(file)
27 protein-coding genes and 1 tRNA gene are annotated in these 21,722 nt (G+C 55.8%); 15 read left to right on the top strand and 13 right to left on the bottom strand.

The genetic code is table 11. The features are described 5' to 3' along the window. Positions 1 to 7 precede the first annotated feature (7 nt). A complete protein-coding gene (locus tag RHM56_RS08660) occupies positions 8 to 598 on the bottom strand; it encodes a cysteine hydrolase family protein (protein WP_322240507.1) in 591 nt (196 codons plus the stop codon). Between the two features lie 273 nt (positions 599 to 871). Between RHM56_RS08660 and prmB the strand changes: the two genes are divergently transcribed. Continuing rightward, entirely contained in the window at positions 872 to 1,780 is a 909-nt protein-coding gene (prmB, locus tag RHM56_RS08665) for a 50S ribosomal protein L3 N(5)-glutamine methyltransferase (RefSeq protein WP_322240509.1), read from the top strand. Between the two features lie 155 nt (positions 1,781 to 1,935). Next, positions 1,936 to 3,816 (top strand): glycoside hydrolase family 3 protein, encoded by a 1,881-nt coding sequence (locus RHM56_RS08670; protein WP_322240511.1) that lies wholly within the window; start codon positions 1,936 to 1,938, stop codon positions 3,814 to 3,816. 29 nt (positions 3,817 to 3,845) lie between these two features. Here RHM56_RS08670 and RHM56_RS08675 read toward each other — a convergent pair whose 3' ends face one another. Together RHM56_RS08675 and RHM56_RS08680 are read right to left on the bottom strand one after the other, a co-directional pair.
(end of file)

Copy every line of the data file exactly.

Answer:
27 protein-coding genes and 1 tRNA gene are annotated in these 21,722 nt (G+C 55.8%); 15 read left to right on the top strand and 13 right to left on the bottom strand.

The genetic code is table 11. The features are described 5' to 3' along the window. Positions 1 to 7 precede the first annotated feature (7 nt). A complete protein-coding gene (locus tag RHM56_RS08660) occupies positions 8 to 598 on the bottom strand; it encodes a cysteine hydrolase family protein (protein WP_322240507.1) in 591 nt (196 codons plus the stop codon). Between the two features lie 273 nt (positions 599 to 871). Between RHM56_RS08660 and prmB the strand changes: the two genes are divergently transcribed. Continuing rightward, entirely contained in the window at positions 872 to 1,780 is a 909-nt protein-coding gene (prmB, locus tag RHM56_RS08665) for a 50S ribosomal protein L3 N(5)-glutamine methyltransferase (RefSeq protein WP_322240509.1), read from the top strand. Between the two features lie 155 nt (positions 1,781 to 1,935). Next, positions 1,936 to 3,816 (top strand): glycoside hydrolase family 3 protein, encoded by a 1,881-nt coding sequence (locus RHM56_RS08670; protein WP_322240511.1) that lies wholly within the window; start codon positions 1,936 to 1,938, stop codon positions 3,814 to 3,816. 29 nt (positions 3,817 to 3,845) lie between these two features. Here RHM56_RS08670 and RHM56_RS08675 read toward each other — a convergent pair whose 3' ends face one another. Together RHM56_RS08675 and RHM56_RS08680 are read right to left on the bottom strand one after the other, a co-directional pair.